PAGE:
Nanking is a particularly striking parallel to Hiroshima and Nagasaki because it involved the wholesale destruction of a city. Other Japanese violations of the Discrimination principle could be justified in similar ways, though. As noted above, mistreatment of prisoners of war was common: roughly a third of all Americans taken prisoner by the Japanese died in Japanese custody, sometimes in agonizing, grisly ways. During the war, a Japanese newspaper offered an apparent consequentialist justification for the mistreatment of prisoners: “To show [the prisoners] mercy is to prolong the war.”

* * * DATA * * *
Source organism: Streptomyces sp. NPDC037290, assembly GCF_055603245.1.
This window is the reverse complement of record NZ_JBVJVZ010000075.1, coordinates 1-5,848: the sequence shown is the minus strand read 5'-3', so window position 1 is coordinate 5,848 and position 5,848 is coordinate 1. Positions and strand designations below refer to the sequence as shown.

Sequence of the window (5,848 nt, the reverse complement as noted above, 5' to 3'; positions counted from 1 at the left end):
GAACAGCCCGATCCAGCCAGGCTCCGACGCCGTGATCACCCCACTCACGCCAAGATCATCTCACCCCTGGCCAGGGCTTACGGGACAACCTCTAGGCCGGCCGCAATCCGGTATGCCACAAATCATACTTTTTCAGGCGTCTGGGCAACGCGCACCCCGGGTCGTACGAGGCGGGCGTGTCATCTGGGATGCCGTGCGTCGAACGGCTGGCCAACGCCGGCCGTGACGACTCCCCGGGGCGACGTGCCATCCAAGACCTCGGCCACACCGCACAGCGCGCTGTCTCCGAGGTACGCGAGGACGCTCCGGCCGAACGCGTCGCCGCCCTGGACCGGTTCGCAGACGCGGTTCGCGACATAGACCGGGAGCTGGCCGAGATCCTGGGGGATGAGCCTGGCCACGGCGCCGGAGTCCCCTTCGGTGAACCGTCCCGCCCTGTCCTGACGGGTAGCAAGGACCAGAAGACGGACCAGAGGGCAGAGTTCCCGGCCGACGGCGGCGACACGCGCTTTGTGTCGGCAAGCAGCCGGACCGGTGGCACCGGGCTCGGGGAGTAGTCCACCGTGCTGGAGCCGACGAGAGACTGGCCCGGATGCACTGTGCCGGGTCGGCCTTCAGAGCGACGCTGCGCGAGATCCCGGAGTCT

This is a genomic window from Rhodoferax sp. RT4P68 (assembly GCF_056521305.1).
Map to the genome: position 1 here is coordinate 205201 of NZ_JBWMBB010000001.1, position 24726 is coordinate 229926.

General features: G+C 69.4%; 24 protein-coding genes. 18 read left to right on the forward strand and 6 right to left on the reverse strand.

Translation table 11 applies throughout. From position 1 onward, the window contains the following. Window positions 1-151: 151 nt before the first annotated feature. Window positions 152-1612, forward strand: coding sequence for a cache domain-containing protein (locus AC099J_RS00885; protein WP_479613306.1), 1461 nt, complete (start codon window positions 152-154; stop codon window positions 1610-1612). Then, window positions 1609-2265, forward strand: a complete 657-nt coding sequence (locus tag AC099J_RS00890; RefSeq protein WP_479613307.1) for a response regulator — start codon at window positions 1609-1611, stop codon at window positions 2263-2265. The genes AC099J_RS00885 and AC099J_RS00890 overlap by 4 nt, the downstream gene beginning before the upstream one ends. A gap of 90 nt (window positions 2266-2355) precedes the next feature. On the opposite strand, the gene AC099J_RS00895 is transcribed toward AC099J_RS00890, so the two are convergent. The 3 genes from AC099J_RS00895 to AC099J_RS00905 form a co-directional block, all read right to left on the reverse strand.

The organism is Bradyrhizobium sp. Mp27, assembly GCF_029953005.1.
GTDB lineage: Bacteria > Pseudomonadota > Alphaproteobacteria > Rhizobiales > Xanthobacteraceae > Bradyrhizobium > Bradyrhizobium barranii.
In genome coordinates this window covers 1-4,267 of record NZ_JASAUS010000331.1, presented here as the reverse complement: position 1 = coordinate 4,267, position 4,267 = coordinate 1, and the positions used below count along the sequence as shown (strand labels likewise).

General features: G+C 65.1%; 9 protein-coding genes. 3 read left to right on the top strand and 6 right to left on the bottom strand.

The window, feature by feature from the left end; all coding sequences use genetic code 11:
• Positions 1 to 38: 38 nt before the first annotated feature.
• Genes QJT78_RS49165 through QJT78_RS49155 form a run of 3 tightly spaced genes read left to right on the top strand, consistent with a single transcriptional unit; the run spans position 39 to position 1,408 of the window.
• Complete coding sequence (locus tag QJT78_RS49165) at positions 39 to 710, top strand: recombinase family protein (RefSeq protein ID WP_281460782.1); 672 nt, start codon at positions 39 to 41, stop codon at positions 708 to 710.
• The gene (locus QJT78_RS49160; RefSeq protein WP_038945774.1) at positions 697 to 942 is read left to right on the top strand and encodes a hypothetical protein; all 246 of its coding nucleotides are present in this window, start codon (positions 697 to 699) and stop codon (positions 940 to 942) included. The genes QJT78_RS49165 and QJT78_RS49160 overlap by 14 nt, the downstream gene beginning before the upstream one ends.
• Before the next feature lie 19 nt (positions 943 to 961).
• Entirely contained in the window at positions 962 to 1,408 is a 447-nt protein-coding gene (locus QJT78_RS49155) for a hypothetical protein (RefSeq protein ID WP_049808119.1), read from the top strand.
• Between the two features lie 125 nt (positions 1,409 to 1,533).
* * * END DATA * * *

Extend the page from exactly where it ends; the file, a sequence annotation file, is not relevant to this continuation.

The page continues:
We might want simply to condemn the Japanese destruction of Nanking or brutalization of POWs and leave it at that. Yet if we accept the consequentialist argument for Hiroshima and Nagasaki, we must at least ask the question of whether the Japanese’s actions served a useful purpose within the larger context of the war that could have saved more lives in the long run. What if shocking and de-moralizing their enemies by the indiscriminate torture and killing of civilians and prisoners the Japanese could bring a speedy end to the war in Asia? Wouldn’t such actions therefore be justified?